Purpose: Optimal triage of patients at risk for critical illness requires accurate risk prediction, yet few data on the performance criteria required of a potential biomarker to be clinically useful exists. Materials and Methods: We studied an adult cohort of nonarrest, nontrauma emergency medical services encounters transported to a hospital from 2002 to 2006. We simulated hypothetical biomarkers increasingly associated with critical illness during hospitalization and determined the biomarker strength and sample size necessary to improve risk classification beyond a best clinical model. Results: Of 57647 encounters, 3121 (5.4%) were hospitalized with critical illness and 54526 (94.6%) without critical illness. The addition of a moderate-strength biomarker (odds ratio, 3.0, for critical illness) to a clinical model improved discrimination (c statistic, 0.85 vs 0.8; P < .01) and reclassification (net reclassification improvement, 0.15; 95% confidence interval, 0.13-0.18) and increased the proportion of cases in the highest-risk category by +. 8.6% (95% confidence interval, 7.5%-10.8%). Introducing correlation between the biomarker and physiological variables in the clinical risk score did not modify the results. Statistically significant changes in net reclassification required a sample size of at least 1000 subjects. Conclusions: Clinical models for triage of critical illness could be significantly improved by incorporating biomarkers, yet substantial sample sizes and biomarker strength may be required.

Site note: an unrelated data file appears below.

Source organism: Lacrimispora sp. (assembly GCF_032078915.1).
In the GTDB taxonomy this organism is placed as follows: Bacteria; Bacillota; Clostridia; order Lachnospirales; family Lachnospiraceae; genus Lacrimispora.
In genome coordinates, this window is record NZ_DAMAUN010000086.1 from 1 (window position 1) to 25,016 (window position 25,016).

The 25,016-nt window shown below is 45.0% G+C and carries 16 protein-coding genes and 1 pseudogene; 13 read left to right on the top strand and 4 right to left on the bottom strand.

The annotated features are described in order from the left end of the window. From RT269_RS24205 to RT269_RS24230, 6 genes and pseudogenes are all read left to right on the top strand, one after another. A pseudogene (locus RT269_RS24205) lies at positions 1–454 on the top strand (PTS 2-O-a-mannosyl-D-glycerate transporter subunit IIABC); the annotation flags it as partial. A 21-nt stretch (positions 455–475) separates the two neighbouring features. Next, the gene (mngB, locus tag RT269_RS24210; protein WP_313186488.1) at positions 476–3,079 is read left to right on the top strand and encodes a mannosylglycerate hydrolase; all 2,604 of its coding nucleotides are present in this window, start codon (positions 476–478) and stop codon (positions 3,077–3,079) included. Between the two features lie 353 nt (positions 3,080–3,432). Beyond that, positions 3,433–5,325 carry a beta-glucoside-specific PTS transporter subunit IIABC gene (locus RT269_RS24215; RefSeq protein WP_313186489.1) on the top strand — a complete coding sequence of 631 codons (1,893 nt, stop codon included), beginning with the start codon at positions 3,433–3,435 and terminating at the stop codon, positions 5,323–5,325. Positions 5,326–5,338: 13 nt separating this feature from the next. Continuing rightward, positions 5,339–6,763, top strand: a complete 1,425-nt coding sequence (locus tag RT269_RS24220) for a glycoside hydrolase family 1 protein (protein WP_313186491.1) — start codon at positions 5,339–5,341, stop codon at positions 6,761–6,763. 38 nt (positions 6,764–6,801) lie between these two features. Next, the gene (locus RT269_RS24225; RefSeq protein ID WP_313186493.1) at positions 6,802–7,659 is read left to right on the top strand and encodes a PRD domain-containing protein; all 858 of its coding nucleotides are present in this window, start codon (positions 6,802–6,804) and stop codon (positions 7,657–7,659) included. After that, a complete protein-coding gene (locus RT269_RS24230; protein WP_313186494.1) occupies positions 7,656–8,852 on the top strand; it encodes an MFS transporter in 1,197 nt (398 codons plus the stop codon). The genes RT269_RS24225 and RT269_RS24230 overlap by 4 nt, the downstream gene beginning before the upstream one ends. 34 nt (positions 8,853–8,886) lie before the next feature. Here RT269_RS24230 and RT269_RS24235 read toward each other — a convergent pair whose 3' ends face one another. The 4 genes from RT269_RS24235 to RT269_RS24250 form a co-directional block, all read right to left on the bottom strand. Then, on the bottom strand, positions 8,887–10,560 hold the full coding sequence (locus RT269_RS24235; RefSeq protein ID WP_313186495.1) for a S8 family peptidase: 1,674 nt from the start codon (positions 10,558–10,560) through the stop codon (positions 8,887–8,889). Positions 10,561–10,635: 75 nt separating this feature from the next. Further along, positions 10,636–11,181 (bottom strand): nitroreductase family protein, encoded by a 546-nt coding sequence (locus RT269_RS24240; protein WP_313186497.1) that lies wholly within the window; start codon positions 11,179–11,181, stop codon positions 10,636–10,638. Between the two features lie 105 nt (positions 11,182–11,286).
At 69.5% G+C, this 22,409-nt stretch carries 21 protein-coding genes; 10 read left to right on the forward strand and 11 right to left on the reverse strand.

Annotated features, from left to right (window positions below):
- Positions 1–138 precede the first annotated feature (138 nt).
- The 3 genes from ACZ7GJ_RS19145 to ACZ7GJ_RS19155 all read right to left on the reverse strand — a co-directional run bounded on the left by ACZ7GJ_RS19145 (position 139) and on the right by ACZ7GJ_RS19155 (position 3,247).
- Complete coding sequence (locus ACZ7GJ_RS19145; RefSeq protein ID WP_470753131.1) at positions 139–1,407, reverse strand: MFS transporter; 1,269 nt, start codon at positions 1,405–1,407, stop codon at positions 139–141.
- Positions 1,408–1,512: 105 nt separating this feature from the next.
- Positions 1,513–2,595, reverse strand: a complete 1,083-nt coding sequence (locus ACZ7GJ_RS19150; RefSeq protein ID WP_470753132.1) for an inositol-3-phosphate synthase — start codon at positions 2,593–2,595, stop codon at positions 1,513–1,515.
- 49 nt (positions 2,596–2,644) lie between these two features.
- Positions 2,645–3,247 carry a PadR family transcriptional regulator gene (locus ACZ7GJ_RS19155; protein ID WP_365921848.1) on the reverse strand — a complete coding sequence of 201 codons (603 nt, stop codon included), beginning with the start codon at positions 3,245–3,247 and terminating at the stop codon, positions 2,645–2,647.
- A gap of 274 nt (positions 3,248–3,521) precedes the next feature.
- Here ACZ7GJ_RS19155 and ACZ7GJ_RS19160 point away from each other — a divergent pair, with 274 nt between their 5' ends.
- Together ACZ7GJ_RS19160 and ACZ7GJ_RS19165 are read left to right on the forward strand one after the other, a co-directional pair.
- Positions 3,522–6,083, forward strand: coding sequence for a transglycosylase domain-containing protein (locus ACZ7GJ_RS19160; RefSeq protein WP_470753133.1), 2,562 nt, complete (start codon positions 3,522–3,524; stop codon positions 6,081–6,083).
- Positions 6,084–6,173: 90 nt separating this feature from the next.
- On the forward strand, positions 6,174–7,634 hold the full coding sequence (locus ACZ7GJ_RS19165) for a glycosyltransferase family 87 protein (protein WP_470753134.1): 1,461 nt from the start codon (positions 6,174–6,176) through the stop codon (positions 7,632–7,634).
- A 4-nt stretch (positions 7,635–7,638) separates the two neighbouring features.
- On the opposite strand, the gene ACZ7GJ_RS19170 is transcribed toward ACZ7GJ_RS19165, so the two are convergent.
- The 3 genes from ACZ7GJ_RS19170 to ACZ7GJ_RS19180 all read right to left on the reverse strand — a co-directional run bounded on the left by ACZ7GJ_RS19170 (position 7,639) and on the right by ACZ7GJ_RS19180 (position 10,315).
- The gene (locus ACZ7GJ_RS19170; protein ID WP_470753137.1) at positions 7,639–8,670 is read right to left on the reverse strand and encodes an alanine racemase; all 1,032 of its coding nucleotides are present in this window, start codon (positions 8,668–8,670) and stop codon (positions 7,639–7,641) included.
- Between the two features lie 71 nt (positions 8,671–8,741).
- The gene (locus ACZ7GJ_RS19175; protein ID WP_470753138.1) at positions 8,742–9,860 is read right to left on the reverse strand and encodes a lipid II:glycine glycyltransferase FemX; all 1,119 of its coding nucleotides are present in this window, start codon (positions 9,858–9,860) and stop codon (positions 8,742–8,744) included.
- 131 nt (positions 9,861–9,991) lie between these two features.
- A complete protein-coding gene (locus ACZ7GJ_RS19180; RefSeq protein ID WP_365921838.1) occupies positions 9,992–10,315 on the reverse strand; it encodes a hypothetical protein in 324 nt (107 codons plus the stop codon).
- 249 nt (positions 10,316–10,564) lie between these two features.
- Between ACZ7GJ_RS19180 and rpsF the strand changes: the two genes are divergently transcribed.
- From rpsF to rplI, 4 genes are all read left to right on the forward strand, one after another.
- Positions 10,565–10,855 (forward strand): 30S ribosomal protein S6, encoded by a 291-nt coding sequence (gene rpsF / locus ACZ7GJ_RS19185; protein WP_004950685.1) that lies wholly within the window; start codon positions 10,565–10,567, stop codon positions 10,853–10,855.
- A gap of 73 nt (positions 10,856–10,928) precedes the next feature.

- Sample size
ASJC Scopus subject areas
- Critical Care and Intensive Care Medicine